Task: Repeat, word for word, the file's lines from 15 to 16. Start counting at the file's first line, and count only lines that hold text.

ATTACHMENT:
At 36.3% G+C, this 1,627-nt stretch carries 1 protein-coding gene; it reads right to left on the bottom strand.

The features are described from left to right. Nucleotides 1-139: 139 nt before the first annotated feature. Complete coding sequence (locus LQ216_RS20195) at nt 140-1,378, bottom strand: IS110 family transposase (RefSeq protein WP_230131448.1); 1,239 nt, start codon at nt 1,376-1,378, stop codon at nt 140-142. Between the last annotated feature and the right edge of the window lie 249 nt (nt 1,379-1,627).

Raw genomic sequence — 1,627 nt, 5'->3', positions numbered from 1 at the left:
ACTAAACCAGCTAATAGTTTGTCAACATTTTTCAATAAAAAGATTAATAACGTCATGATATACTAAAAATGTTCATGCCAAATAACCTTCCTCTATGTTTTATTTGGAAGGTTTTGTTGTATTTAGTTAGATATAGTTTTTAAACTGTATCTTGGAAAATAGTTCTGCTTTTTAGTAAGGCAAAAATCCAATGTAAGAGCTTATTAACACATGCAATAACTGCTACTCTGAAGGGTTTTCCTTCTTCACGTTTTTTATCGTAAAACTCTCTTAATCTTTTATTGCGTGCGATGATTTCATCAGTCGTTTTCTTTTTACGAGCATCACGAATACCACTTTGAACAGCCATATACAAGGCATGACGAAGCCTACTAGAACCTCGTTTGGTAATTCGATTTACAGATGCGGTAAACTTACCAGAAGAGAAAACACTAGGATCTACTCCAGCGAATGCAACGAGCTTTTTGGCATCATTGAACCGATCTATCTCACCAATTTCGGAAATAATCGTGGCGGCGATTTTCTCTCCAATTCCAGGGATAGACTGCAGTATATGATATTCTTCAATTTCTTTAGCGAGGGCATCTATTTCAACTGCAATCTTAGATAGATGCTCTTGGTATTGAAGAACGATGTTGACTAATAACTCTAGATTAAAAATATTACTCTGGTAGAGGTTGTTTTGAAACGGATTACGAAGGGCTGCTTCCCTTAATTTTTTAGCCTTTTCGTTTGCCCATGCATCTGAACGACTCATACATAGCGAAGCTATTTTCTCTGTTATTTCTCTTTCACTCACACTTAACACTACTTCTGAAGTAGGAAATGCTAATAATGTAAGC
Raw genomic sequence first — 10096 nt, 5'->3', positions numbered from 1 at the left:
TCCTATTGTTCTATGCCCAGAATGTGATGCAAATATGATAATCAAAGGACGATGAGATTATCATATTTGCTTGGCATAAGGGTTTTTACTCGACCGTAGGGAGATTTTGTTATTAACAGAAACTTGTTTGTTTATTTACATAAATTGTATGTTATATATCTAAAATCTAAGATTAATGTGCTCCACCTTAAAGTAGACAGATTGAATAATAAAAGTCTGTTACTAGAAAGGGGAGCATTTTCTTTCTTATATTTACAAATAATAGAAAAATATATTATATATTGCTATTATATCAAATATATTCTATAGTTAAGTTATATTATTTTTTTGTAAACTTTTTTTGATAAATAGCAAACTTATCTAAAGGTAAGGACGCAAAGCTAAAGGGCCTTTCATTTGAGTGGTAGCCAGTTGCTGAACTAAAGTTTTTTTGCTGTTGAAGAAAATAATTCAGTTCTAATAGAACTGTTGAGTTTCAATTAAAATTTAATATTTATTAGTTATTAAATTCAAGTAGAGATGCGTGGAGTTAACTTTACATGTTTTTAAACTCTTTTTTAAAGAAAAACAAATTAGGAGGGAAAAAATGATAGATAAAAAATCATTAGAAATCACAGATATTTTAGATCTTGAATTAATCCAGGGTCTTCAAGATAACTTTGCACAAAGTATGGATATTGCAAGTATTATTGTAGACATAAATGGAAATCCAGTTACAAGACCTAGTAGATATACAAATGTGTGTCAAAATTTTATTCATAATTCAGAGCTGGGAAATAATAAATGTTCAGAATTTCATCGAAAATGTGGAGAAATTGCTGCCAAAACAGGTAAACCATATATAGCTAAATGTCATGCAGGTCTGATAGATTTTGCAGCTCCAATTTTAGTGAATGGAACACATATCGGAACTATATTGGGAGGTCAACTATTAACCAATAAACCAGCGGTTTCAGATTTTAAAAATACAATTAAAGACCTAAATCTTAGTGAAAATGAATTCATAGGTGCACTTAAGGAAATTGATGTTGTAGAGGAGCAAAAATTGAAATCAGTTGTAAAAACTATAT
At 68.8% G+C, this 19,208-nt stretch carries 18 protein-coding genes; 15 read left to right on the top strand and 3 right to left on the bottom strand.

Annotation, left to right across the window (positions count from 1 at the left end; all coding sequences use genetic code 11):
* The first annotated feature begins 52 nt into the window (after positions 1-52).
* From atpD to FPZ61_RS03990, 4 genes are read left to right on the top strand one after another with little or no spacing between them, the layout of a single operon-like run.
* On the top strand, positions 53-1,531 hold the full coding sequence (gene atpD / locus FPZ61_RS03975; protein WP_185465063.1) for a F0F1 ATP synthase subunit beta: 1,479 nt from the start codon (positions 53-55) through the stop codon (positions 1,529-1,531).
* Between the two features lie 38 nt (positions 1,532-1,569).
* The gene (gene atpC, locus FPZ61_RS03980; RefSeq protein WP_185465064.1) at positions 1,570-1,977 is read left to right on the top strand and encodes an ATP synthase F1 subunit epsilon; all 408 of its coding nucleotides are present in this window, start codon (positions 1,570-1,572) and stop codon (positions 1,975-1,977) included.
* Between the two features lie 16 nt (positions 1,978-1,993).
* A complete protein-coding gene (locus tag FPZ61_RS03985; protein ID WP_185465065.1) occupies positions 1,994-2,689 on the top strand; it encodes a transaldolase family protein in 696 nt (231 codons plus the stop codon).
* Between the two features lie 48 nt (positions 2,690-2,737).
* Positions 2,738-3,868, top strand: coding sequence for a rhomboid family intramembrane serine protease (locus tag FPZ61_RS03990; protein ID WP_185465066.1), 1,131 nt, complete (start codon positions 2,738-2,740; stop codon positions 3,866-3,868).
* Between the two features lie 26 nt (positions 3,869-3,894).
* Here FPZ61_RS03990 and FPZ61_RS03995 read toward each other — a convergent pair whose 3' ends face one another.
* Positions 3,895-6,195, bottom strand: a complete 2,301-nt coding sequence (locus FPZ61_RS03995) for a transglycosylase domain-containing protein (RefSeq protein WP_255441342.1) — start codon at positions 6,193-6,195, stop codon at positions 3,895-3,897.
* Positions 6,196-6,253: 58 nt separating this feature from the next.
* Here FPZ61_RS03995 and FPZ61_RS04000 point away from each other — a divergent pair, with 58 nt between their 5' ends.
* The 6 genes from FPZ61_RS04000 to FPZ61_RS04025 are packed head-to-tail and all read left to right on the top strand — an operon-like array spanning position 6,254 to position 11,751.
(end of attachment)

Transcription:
* A complete protein-coding gene (locus tag FPZ61_RS03985; protein ID WP_185465065.1) occupies positions 1,994-2,689 on the top strand; it encodes a transaldolase family protein in 696 nt (231 codons plus the stop codon).
* Between the two features lie 48 nt (positions 2,690-2,737).